The story also gives a significant amount of time to Leti and Ruby, the latter of whom is still reeling from learning she’s been bedded by a white woman masquerading as a white man, and yet is handling it rather well. True to her character, Ruby really just wants Christina to be up front with her about who William actually is/was, and to Christina’s credit, she comes close to clean. In the basement of the house, Ruby sees William and Hillary Davenport connected to tubes, and Christina explains they were already dead and she’s using their specific blood for her transformation potions. This revelation might reveal that earlier in the season when we first met “Hillary,” chances are she was actually Christina in disguise gathering information for her own plots, but it also clues you in to the fact that Ruby’s ready and willing to set her judgments aside because of the power that Christina’s able to give her.

Satisfying as it would be to see Ruby and Christina fully hash out the messiness of their relationship, “I Am” pivots to Hippolyta in a very big way as she sets out on a journey of her own (seemingly crossing the country in no time flat, mind you) in search of the lock that the orrery’s key is meant to open. When Hippolyta inevitably finds the machine she’s looking for — housed in an observatory — it happens in a moment of her having to hide from a pair of white guards meant to keep it away from the public. Atticus miraculously shows up just in time to help her dispose of them, but since she’s already activated the machine, he’s unable to help as she’s pulled into a portal that transports her to another planet.

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Hippolyta’s journey into space is pulled directly from Ruff’s novel, but here it takes on a wholly new emotional valence because it isn’t just her being transported to another place, but rather a different state of mind. After Hippolyta turns the key in the orrery and ends up on some distant moon, she’s met by a pair of androids who promptly throw her in a prison that’s meant to free her mind — though they don’t tell her this immediately. When one of the machine beings finally explains to her that she’s not actually trapped, it doesn’t quite click into place until she verbalizes her desire to dance with Josephine Baker, at which point she appears to be placed into a simulation meant to, among other things, help her self-actualize.

In each of the lives Hippolyta experiences — one as a performer, one as a warrior, and one as George’s wife and an explorer, she taps into a core parts of herself that she, in her original life, worked so hard to make less prominent. Spending time in each universe, Hippolyta’s able to verbalize her desire to take up more space than society afforded her. Much as she loves her daughter and late husband, there’s so much more to Hippolyta’s existence than just the ways in which she supports other people. Her imprisonment on the strange planet has almost nothing to do with aliens wanting to actually lock her up, and everything to do with them legitimately wanting to see her become her truest, most powerful self. In time, she comes to understand that about them and truly appreciate it, but when they offer her a chance to live in their seemingly utopian society, she declines, because living with them would mean leaving her daughter behind, and in Diana, Hippolyta sees the future of their family’s legacy.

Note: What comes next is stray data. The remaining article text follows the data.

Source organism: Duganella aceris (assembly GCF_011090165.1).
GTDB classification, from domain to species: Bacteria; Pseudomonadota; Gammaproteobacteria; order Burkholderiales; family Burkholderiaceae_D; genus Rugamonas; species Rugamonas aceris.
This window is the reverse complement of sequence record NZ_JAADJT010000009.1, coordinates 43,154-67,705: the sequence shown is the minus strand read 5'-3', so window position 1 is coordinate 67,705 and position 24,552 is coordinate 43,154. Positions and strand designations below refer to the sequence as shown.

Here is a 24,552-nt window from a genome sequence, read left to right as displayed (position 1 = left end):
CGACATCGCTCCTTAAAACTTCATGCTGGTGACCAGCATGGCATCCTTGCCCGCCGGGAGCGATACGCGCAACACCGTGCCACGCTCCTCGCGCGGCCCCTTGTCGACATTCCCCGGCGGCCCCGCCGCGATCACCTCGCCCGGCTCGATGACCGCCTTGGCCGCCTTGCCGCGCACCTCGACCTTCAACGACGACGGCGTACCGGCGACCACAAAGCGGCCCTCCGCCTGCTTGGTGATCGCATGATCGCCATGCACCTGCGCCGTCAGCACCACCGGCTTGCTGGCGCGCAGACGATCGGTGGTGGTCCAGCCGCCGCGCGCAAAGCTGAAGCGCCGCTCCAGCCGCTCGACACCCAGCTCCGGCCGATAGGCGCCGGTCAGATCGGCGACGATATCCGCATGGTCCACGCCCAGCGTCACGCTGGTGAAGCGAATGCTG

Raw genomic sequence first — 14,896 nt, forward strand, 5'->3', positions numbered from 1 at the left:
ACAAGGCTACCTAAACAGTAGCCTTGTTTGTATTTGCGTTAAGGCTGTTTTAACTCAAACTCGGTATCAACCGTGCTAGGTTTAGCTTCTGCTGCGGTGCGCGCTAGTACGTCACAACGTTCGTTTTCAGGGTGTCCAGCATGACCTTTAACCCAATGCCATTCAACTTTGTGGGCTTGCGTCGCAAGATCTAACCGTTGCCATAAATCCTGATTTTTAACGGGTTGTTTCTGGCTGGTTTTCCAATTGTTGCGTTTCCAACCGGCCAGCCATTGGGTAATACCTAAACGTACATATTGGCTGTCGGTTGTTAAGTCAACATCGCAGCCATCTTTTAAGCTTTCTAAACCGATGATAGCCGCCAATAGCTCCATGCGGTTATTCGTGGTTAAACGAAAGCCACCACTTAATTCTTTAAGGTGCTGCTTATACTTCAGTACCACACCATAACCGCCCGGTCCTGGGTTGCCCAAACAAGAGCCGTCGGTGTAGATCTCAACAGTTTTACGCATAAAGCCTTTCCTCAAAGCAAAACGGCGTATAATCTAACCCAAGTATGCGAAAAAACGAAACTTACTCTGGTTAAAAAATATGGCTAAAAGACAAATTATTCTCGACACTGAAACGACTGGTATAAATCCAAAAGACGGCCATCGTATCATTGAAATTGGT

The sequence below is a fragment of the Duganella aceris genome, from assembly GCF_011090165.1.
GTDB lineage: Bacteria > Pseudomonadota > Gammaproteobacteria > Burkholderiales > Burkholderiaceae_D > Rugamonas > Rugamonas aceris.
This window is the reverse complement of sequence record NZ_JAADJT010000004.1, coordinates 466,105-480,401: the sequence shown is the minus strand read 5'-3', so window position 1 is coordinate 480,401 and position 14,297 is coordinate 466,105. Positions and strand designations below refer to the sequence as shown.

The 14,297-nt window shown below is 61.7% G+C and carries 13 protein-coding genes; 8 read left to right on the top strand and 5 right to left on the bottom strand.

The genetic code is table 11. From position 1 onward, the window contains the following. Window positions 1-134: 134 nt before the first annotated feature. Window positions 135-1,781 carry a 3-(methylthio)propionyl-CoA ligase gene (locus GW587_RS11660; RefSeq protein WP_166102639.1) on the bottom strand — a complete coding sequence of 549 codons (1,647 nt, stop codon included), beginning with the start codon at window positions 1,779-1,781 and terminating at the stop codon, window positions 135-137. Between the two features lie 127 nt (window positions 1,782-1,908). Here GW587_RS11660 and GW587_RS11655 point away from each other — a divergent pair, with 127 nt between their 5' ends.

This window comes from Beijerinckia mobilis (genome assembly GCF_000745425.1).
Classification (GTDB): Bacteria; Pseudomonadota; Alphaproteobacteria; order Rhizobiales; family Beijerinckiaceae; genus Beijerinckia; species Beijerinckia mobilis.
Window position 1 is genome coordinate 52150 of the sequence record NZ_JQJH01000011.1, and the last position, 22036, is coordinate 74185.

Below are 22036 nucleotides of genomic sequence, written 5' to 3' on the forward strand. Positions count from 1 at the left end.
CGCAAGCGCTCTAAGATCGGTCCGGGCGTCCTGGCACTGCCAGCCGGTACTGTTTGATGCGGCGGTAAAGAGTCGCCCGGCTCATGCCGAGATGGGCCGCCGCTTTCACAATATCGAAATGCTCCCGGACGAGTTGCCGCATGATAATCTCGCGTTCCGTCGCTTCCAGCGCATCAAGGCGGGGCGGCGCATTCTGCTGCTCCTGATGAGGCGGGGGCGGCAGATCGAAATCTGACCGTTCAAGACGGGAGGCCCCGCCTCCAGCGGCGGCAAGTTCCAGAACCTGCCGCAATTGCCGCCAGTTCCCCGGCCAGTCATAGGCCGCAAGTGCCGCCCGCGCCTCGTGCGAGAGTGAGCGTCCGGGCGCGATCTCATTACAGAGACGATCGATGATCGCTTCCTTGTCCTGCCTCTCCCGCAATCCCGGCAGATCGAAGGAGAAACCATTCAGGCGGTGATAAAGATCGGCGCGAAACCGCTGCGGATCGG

Almost everything about Hippolyta’s foray into space appears to track with the story being told within Diana’s comics, which is extremely cool, but still doesn’t do much to address the reality that in its endgame territory, Lovecraft Country seems perfectly content to wander down whatever paths it sees fit so as to give every member of its cast their moment to shine. It’s a worthwhile effort in theory but doesn’t make for the most cohesive story overall. Lovecraft Country’s fandom has had its face pressed up against the glass in anticipation of how this season’s going to wrap up. Sideways as things are going, though, it’s difficult to say whether the series is going to be able to pay off all the preceding plotlines in its next few episodes in a way that’s going to make all these twists and turns feel worthwhile.